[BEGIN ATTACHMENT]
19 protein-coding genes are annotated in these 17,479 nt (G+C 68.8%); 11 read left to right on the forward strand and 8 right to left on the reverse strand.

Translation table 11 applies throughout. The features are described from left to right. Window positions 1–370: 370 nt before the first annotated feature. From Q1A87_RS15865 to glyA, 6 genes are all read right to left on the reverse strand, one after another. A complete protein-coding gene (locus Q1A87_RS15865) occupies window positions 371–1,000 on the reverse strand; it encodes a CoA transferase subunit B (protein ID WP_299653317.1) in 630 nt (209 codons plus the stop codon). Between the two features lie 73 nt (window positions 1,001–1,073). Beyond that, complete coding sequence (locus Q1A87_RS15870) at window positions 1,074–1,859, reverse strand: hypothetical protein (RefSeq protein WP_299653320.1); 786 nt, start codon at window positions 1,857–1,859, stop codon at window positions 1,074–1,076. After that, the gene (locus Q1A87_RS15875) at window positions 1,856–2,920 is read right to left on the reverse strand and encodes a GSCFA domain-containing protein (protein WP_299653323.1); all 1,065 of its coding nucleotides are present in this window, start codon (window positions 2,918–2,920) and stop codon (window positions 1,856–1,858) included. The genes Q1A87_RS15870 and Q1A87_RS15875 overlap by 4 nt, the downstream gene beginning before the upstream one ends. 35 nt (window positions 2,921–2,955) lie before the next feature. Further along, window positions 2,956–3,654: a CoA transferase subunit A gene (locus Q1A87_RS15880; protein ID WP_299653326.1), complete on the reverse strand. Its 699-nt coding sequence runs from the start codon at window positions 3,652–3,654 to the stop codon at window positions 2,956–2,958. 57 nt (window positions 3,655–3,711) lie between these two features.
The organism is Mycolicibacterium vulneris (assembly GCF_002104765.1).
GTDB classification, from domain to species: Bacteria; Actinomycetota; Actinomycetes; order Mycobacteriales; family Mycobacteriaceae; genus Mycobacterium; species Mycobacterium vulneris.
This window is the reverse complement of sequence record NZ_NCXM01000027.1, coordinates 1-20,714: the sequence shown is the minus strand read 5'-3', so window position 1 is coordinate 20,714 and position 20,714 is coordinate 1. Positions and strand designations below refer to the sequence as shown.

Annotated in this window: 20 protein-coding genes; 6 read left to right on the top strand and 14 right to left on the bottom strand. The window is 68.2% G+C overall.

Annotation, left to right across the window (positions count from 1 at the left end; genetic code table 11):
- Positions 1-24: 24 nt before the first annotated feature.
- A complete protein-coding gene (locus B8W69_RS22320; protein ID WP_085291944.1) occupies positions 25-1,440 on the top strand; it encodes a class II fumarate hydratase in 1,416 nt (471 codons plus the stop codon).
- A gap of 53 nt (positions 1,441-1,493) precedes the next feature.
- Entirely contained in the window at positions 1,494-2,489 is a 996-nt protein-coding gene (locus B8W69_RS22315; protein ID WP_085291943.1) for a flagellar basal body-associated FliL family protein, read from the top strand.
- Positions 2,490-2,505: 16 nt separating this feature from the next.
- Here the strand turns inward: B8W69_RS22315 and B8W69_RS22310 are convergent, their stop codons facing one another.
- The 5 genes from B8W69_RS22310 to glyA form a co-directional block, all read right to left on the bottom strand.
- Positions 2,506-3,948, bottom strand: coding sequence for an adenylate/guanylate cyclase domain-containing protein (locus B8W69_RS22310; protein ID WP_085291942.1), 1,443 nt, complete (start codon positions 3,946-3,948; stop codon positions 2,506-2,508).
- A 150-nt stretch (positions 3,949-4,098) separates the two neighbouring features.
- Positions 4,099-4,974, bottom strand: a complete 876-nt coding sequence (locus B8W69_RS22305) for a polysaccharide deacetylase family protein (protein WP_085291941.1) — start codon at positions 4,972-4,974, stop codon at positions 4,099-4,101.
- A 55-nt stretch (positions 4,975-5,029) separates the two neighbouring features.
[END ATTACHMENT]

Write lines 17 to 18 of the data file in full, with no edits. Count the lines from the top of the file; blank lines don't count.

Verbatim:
- Positions 4,099-4,974, bottom strand: a complete 876-nt coding sequence (locus B8W69_RS22305) for a polysaccharide deacetylase family protein (protein WP_085291941.1) — start codon at positions 4,972-4,974, stop codon at positions 4,099-4,101.
- A 55-nt stretch (positions 4,975-5,029) separates the two neighbouring features.